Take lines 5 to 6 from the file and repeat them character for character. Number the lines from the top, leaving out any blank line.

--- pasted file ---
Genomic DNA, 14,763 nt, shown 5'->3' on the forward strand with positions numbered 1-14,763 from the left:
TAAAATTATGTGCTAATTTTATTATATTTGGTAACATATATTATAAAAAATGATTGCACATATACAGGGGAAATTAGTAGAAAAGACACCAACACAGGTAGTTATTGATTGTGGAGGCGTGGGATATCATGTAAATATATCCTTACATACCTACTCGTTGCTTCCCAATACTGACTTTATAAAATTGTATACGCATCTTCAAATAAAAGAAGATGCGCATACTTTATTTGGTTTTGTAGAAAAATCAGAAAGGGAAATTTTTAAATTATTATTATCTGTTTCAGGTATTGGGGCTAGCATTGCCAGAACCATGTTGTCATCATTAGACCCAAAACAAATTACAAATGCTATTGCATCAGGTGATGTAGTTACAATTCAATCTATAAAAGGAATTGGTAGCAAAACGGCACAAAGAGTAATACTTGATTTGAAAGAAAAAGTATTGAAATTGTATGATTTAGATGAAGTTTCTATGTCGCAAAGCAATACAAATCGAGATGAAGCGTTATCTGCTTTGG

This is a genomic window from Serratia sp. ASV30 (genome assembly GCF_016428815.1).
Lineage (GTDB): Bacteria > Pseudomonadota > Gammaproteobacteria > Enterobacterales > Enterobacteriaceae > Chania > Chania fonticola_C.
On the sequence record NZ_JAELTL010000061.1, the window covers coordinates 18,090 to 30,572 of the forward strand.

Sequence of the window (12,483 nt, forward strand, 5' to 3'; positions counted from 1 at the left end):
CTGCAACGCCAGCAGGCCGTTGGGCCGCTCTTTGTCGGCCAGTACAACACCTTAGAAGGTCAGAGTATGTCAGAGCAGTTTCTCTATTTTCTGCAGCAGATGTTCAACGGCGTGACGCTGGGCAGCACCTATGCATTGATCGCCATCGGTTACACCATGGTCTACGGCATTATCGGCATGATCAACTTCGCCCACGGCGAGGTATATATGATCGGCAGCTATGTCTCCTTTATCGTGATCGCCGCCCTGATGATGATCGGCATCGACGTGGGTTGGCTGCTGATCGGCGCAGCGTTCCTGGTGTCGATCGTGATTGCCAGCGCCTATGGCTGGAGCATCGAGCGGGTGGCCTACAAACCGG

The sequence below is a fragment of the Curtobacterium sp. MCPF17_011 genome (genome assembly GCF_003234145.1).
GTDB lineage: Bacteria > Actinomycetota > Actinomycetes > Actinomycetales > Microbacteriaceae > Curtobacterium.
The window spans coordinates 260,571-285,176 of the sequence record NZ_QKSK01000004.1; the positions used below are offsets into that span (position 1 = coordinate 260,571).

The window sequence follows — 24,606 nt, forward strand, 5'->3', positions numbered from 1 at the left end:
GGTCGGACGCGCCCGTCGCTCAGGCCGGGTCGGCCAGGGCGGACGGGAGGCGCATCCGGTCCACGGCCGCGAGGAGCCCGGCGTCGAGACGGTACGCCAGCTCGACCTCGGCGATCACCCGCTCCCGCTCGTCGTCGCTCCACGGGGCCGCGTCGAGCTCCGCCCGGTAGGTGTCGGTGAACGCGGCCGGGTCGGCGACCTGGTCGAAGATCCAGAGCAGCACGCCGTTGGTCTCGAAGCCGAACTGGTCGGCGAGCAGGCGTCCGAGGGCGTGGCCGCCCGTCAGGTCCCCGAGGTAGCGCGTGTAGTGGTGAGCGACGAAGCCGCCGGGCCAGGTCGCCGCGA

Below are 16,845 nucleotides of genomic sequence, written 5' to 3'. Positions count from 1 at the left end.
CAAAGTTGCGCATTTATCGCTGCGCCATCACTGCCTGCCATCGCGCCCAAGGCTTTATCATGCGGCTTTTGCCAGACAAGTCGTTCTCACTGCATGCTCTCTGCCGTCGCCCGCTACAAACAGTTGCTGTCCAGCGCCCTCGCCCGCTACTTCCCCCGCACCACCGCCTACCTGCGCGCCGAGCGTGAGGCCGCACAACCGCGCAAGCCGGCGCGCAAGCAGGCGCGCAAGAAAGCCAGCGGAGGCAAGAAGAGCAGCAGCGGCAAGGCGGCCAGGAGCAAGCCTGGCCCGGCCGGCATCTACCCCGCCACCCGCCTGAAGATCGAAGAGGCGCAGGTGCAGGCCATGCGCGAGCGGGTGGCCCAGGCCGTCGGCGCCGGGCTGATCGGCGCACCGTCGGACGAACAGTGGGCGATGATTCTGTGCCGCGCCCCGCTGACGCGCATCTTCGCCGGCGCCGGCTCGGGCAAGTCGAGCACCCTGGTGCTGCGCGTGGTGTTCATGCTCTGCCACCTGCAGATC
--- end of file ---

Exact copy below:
On the sequence record NZ_JAELTL010000061.1, the window covers coordinates 18,090 to 30,572 of the forward strand.

Sequence of the window (12,483 nt, forward strand, 5' to 3'; positions counted from 1 at the left end):